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Developers, not phones, driving mobile banking apps

Lucas Mearian, Computerworld | April 14, 2011
Banks must embrace mobile applications if they're to keep up with the hot trend in smartphones right now. And no phone is hotter for those applications than Apple's iPhone, even if it comes in third behind Android and BlackBerry phones.

One mobile application that's been having difficulties catching on is contactless payments, where a cell phone with an RFID chip can be swiped across a point of scale terminal in a retail store and money will automatically be deducted from the phone owner's account.

Schmidt went on to say that "very few banking applications" support the BlackBerry.

Schmidt urged financial service firms to not be "fast followers" when it comes to embracing mobile applications because the institutions that do may find themselves losing customers.

He also cautioned against charging fees for those services, as financial services firms either don't know or will soon choose not to in order to build a "critical mass" of adoption. "You'll lose market share to organizations giving it away for free," he said.

Of about 200 conference attendees who were polled during Schmidt's breakout session about whether they were offering mobile bill pay and mobile gift cards, 56% indicated they had neither. Another 30% said they had mobile bill pay, 7% said they used both, and 7% said they only used mobile gift cards.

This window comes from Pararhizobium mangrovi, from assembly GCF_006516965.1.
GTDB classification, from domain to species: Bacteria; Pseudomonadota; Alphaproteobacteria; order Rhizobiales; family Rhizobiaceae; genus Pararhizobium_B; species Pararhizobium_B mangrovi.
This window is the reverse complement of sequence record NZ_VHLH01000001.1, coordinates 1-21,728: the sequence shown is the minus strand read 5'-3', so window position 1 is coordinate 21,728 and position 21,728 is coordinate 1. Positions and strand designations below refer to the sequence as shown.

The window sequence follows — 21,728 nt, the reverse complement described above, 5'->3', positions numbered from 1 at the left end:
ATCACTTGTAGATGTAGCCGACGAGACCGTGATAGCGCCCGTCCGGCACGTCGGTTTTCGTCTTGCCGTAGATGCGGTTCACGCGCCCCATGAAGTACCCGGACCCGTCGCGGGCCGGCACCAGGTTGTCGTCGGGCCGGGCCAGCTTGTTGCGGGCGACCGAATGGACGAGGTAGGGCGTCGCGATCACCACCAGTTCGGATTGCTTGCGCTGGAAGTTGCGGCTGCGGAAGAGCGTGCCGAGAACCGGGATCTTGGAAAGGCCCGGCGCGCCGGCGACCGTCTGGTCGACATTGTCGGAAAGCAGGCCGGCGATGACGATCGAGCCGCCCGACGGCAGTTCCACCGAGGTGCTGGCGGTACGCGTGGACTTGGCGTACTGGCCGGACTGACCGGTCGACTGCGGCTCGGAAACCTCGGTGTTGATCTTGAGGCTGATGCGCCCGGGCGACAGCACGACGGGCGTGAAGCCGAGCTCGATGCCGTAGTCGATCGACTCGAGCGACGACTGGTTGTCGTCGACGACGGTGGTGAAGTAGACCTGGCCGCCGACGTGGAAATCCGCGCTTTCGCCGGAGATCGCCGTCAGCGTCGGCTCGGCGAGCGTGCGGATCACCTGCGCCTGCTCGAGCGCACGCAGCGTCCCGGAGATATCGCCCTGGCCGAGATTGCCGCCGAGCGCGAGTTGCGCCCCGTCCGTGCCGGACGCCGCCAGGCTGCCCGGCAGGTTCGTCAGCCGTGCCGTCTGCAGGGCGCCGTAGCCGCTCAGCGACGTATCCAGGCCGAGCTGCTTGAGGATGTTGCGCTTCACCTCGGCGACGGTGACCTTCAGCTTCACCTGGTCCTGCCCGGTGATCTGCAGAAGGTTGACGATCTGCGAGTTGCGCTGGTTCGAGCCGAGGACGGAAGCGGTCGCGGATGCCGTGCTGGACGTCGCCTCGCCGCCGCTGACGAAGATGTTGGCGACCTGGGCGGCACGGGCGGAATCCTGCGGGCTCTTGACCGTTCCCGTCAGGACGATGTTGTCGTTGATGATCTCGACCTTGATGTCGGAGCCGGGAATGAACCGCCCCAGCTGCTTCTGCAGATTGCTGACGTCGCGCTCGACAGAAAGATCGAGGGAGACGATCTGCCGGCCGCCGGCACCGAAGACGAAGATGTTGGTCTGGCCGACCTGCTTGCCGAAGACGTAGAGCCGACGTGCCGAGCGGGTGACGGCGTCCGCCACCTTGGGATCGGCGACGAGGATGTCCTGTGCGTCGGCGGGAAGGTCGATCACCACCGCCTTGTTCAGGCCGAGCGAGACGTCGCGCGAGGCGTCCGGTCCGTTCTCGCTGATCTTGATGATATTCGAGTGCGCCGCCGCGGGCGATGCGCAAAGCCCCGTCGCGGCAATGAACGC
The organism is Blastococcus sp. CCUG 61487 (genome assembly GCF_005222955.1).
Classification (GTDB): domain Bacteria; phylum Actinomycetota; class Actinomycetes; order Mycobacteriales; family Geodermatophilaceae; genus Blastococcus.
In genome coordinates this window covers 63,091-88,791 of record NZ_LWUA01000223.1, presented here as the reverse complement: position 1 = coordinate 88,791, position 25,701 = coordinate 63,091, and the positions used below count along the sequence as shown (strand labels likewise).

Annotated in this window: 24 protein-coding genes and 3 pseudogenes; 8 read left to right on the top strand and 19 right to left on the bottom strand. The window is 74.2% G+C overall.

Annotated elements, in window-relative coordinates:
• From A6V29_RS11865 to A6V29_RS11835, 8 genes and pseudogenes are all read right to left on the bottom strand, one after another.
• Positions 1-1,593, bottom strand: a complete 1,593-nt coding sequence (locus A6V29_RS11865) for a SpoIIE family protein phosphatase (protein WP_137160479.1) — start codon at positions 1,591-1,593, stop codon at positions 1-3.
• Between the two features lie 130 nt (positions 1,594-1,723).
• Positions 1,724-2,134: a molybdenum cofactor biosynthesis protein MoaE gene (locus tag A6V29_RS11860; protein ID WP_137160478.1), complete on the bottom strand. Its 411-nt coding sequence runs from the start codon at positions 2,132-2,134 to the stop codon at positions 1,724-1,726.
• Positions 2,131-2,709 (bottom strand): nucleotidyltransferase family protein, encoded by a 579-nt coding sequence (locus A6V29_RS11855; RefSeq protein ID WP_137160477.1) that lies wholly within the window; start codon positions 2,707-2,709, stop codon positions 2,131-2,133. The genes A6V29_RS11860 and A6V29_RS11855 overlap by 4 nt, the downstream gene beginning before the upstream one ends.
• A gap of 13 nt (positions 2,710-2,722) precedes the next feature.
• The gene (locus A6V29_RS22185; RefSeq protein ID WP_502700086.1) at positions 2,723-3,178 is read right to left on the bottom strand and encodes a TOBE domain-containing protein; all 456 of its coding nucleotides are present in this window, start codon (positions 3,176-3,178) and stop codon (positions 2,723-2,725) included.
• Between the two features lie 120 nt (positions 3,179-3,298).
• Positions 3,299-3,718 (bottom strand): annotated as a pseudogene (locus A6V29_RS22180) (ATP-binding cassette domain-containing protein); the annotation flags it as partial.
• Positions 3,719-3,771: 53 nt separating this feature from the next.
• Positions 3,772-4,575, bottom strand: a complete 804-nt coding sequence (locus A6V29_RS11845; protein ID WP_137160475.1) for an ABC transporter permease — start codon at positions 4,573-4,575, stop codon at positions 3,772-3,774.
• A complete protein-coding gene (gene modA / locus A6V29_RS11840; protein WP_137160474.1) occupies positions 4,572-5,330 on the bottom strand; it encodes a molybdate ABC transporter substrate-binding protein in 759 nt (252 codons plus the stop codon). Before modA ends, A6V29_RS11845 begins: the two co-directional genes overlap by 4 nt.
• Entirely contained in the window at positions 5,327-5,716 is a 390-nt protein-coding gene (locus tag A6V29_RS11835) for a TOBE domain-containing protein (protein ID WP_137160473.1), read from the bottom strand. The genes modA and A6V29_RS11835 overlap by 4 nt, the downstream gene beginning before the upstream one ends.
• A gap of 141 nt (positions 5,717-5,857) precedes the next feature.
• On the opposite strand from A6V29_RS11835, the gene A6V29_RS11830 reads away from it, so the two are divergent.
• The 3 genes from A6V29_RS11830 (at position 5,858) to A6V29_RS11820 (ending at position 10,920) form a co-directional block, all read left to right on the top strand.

"I'd encourage you to at least go the mobile bill pay route so customers can manage their affairs when they want to, but also because you can save on your costs as opposed to having them call you in to solve some of their issues," Schmidt said. "Bill pay is currently in pilot, but it's expected to be commercially available by the end of the year."

About 60% of phone purchases this year will be completed on a smartphone, Schmidt said. Combine that with $91 billion spent on retail store gift cards over 2010, and you've got the potential for another popular mobile app: mobile gift cards.

Mobile gift cards are being offered by retailers in cooperation with credit card companies and financial services firms, who offer points for purchases that can be used toward future physical store or online purchases.

For example, in December JPMorgan Chase began piloting its GiftShel electronic gift card with more than 20 participating merchants, including Home Depot, CVS, The Gap, and Pizzeria Uno.

One mobile application that's been having difficulties catching on is contactless payments, where a cell phone with an RFID chip can be swiped across a point of scale terminal in a retail store and money will automatically be deducted from the phone owner's account.

 

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